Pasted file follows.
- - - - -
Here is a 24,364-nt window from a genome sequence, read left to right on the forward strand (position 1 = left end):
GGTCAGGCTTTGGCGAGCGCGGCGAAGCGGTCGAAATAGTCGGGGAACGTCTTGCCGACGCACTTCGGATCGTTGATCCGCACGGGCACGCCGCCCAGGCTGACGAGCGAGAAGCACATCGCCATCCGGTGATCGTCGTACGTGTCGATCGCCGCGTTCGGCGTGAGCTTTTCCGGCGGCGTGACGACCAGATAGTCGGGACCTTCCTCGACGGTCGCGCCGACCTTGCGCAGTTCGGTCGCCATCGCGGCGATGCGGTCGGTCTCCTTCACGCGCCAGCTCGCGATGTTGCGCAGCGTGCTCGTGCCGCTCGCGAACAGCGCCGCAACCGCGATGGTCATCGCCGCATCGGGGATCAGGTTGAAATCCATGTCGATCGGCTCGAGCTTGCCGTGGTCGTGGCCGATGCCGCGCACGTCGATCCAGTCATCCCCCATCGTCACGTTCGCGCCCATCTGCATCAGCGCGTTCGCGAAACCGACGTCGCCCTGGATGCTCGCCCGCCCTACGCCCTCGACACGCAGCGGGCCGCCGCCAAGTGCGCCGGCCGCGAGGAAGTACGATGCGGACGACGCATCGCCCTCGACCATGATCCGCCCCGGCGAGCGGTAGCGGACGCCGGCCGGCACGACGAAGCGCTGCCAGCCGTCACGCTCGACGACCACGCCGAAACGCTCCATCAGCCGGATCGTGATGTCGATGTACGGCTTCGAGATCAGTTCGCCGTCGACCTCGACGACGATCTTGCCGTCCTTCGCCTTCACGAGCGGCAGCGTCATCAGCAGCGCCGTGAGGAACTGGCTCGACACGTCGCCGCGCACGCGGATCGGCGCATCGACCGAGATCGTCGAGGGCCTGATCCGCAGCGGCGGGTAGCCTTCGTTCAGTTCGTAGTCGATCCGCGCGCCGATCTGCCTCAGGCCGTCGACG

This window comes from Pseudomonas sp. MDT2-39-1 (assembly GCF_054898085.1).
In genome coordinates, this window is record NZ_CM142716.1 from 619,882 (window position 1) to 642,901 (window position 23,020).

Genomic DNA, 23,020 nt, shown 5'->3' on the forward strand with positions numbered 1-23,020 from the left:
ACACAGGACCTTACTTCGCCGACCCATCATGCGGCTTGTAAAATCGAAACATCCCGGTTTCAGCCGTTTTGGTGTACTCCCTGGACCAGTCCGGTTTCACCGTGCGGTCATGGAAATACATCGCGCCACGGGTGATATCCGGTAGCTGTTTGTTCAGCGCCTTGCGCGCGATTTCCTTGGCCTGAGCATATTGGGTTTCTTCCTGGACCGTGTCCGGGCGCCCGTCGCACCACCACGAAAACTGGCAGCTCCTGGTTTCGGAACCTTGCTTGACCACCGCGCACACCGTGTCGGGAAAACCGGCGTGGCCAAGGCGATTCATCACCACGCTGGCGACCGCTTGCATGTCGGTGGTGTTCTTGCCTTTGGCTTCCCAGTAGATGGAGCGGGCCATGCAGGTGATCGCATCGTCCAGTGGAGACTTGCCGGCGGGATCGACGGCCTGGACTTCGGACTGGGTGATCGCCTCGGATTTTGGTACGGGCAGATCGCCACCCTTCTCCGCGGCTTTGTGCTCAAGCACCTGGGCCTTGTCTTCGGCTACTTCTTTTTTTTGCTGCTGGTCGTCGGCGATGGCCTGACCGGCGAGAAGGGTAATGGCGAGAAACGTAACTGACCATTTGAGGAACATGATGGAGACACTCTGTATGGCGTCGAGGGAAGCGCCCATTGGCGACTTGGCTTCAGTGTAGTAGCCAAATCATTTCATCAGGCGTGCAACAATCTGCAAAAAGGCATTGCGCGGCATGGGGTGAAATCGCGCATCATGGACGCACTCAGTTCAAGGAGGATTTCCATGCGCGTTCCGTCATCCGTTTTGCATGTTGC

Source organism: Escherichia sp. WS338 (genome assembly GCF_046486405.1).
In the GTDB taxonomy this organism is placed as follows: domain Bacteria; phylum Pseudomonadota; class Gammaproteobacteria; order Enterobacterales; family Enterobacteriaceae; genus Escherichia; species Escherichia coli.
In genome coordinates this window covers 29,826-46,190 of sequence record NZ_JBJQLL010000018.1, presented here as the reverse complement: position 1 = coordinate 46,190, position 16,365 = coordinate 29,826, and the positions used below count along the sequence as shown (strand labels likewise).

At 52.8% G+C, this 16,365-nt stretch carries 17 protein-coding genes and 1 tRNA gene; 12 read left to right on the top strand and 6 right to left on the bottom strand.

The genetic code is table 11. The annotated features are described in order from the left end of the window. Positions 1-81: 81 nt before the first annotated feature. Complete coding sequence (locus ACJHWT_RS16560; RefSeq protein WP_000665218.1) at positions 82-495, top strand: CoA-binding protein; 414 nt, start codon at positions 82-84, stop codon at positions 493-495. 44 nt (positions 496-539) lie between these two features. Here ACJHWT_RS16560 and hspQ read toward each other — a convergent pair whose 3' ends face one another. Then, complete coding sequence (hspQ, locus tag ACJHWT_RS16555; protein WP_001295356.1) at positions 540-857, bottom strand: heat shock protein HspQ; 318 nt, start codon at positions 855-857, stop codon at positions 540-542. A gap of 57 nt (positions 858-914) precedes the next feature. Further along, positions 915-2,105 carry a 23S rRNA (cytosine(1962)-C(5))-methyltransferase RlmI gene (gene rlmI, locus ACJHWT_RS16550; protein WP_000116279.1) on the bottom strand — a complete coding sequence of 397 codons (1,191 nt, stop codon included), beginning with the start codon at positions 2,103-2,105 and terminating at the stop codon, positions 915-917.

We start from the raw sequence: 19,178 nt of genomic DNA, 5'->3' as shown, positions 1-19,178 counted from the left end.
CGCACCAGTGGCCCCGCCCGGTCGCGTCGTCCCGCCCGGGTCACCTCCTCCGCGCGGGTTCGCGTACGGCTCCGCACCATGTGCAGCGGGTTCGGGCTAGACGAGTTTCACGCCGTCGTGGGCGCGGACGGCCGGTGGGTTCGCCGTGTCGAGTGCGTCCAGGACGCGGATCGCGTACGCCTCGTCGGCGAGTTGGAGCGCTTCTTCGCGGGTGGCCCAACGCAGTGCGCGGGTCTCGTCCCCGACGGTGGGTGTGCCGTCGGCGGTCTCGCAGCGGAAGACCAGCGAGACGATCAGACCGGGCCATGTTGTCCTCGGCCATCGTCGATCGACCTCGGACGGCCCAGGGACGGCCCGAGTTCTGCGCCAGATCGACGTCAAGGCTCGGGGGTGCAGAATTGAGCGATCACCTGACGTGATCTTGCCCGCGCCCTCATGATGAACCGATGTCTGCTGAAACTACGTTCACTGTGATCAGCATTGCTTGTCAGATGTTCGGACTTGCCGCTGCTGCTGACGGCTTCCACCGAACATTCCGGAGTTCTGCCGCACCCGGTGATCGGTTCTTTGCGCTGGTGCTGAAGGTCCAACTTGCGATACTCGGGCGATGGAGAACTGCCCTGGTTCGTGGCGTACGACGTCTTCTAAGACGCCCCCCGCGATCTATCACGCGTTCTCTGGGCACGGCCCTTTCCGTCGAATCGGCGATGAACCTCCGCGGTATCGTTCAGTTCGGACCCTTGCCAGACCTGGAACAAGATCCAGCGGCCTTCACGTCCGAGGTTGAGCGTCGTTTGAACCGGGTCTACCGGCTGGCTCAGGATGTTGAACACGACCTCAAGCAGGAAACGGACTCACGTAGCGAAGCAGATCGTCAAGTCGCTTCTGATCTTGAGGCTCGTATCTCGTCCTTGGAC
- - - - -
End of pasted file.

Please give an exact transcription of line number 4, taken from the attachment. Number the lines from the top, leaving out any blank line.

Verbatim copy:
In genome coordinates, this window is record NZ_CM142716.1 from 619,882 (window position 1) to 642,901 (window position 23,020).